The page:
Motoring: Rich man, Porsche man

Yuppies loved them (and, whisper it, Adolf Hitler was an early customer). But Michael Booth has never been a Porsche fan. Until now, that is...
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The Independent Culture
I have resisted the allure of the Porsche 911 my entire car-cognisant life. Ferdinand Porsche designed cars for Hitler, thus, as a child, a 911 was the bad guy's car. My hero of the time, Jim Rockford, wouldn't be seen dead in "an ass-engined Nazi slot car" - to borrow PJ O'Rourke's famous phrase - and so, up until the age of about 12, I dreamed of a Pontiac Firebird, preferably with a flying eagle decal on the bonnet.

As I matured, though, I realised that to own a Firebird you had to live in Norfolk, marry your cousin and listen to Billy Ray Cyrus. So I moved on to more sophisticated machinery, such as Citroen SMs and Captain Scarlet's car. But I retained my blind spot for the 911. The car magazines I devoured behind the bike sheds - which, now I come to write it, may explain why I didn't lose my virginity until last month - regularly ran features in which Lamborghinis, Ferraris and Aston Martins would turn up leaking fluids, burning clutches and generally having nervous breakdowns, while the half- price 911 would calmly trounce the lot in terms of performance, practicality and value. But for me it was soulless and sensible - the head boy of cars.

For starters, its resemblance to the Beetle bred a contemptuous over- familiarity that those preposterous "whale tail" rear spoilers of the 1980s did nothing to alleviate. The fact that those doyens of good taste, the Yuppies, chose the 911 as their totem merely confirmed my own discernment. I also knew enough to realise that placing an engine over the rear wheels was a very, very silly thing to do in terms of handling surety, so that, when I finally got to drive a 911, I felt like I was juggling with unstable nuclear warheads.

And then one day, quite recently, I found myself sitting in the driver's seat of the new- generation 911 in the middle of a vast, empty savannah of Tarmac. With no one looking.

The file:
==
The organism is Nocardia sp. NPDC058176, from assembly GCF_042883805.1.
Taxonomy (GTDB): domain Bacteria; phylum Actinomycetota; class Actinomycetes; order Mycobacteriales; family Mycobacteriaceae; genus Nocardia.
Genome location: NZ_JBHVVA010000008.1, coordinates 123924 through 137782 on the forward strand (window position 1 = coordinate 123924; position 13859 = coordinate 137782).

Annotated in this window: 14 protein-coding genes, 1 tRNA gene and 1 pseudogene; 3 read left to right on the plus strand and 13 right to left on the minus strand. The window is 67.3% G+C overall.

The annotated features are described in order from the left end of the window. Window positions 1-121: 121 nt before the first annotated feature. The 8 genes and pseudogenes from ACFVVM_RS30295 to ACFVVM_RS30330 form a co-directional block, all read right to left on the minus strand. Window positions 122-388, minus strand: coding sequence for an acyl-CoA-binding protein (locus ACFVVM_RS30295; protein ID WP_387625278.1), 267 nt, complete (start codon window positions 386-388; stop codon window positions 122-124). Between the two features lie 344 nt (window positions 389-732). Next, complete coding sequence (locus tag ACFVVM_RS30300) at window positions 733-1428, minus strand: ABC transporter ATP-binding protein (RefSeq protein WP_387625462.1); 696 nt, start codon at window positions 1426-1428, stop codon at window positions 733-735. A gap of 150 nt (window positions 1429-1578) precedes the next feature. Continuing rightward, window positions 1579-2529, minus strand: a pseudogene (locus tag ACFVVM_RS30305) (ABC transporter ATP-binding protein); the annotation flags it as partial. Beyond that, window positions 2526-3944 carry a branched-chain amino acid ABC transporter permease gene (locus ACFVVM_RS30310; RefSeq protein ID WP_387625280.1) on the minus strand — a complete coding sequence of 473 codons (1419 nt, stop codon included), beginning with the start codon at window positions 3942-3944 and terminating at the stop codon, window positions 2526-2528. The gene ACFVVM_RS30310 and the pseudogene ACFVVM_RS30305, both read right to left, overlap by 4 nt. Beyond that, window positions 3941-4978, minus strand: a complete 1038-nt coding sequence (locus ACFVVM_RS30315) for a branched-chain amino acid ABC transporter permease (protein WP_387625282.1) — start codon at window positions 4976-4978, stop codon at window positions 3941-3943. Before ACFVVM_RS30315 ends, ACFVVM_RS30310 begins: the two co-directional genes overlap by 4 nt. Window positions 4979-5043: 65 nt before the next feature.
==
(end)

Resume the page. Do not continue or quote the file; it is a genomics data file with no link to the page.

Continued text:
You can still detect an essence of Beetle in the latest 911 (perhaps even more so, with its new, old-style round headlights) and it still has the overhanging arse of a pregnant ant. And though the steering wheel no longer fidgets like a hyperactive toddler in your palms, there remained a vestigial fear that, at any point, it might suddenly spear off into the undergrowth turning me into Sussex's answer to James Dean.

But something truly remarkable occurred upon that plain. "Right," I thought, "Let's see just how dangerous this thing really is." I drove to the far end of the area, turned around, brought the revs up to around 6,000rpm and sidestepped the clutch. The car sprang forwards with not a trace of tyre squeal and accelerated like a cheetah's sneeze. At about 60mph I lifted my right foot, yanked the steering violently to the left and, stamped like a navvy on the throttle: the kind of behaviour usually guaranteed to send you spinning like a dervish.

But you know what? The 911 simply changed direction and continued accelerating with only a slight whimper from the tyres. And it did it over, and over, and over again; calmly and with poise. I have never driven such a competent and devastating piece of machinery in my life.

So I take all of it back. The new Porsche 911 defies the laws of nature, is technologically on a par with the most deadly, modern military hardware and represents the apogee of contemporary automotive engineering. But I'd still rather have an Aston. n

Porsche 911 Carrera

Would suit Head boys and girls and Yuppies looking for a modern makeover

Price on the road pounds 58,380

Maximum speed 177mph (0-60mph in 5 seconds)

Combined fuel consumption 25.7mpg

For more information 08457 911 911

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